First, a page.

The New Yorker On Paul Finebaum: An Unlikely Candidate For The Voice Of The South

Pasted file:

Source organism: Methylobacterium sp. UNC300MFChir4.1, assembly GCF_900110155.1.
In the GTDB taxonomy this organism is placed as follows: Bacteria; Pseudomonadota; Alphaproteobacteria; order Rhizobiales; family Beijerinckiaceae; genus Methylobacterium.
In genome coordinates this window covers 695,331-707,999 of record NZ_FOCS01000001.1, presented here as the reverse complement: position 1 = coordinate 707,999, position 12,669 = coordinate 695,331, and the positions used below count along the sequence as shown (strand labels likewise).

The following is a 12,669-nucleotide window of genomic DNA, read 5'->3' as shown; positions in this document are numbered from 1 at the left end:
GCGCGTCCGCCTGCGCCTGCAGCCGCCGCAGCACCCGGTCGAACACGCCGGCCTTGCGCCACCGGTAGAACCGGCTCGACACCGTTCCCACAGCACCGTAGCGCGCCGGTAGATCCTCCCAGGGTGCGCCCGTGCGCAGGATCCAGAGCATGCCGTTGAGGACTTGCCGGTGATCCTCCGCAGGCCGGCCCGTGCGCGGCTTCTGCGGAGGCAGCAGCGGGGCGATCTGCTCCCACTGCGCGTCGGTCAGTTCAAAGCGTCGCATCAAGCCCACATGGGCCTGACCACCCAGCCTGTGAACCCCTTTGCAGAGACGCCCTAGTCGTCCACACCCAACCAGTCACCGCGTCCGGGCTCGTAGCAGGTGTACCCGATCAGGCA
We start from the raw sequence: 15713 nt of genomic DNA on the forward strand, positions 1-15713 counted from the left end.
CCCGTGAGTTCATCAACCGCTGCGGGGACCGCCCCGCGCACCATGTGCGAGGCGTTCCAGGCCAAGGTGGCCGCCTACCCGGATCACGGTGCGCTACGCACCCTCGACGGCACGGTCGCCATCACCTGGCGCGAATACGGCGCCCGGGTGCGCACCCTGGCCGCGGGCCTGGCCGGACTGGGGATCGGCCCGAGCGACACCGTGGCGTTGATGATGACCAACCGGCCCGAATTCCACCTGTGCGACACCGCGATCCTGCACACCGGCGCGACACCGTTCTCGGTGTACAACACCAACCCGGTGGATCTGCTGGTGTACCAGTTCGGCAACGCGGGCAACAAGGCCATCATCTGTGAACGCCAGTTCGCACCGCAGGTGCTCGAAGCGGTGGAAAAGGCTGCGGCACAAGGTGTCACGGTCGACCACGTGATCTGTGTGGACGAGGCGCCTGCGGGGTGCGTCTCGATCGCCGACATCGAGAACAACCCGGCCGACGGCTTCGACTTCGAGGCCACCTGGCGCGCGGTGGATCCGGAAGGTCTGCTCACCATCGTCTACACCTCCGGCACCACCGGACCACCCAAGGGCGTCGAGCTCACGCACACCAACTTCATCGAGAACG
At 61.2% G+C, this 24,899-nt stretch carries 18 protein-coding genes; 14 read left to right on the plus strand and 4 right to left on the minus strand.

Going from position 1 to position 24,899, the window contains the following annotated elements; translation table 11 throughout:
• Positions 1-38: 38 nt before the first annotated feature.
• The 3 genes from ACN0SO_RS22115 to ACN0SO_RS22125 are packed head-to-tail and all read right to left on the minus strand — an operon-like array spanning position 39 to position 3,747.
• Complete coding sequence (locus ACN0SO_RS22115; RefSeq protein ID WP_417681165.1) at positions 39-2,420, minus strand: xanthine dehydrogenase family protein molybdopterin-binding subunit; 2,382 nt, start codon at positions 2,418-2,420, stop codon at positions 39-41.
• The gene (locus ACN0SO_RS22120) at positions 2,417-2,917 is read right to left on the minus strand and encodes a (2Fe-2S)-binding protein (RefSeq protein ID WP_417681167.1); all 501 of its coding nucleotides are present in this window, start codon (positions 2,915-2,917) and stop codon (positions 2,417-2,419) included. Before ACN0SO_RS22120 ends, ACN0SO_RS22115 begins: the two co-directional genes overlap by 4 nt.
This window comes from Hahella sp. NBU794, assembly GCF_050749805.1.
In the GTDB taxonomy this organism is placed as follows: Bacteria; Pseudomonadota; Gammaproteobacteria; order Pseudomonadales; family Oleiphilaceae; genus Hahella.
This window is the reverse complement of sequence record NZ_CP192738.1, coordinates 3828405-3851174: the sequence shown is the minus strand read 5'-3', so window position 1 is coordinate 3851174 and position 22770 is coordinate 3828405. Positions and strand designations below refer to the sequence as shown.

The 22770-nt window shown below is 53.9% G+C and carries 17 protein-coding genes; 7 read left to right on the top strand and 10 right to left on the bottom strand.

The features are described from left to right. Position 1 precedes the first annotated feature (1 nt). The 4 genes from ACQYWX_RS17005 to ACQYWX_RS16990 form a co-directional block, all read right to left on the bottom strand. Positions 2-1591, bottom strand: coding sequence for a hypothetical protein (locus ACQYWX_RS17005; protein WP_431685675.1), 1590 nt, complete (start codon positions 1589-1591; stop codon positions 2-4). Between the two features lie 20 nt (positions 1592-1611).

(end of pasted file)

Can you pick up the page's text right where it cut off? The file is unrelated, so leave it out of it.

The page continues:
Syndicated radio host Paul Finebaum is profiled by Reeves Wiedeman in this week's issue of THE NEW YORKER. Wiedeman writes Birmingham, Ala.-based WJOX-FM has "become the second-highest-rated sports station in the country, thanks largely to Finebaum." The Paul Finebaum Radio Network can be “heard on twenty-one stations in Alabama and throughout the South, but it emanates" from WJOX. Finebaum's show “attracts nearly a quarter of the adult male listeners in Birmingham ... with a broad demographic range.” Memphis-based WMFS-FM sports radio host Chris Vernon said outside of Alabama football coach Nick Saban, Finebaum is "the most famous person" in the state. Wiedeman writes Finebaum’s listeners “do not tune in for his thoughts on the sports world at large.” Finebaum, when asked how much airtime was devoted to topics other than college football, cupped his fingers into a zero and said, "The summers are hard.” Wiedeman writes Finebaum is, “by his own admission, an unlikely candidate for the voice of the South," as he is 57 years old, "Jewish, and bald.” He “prefers MSNBC to ESPN, and expresses surprise that he has not ended up in a more academic profession.” Finebaum said, “I have a very difficult time listening to sports radio.” Wiedeman writes, "This air of detachment from his listeners’ chief passion occasionally brings him in for criticism.” Almost “despite himself, Finebaum is deeply connected in the world of college football, especially" in the SEC. His show is “most popular when teams from the conference do well,” but it is “most compelling when the wheels come off” (THE NEW YORKER, 12/10 issue).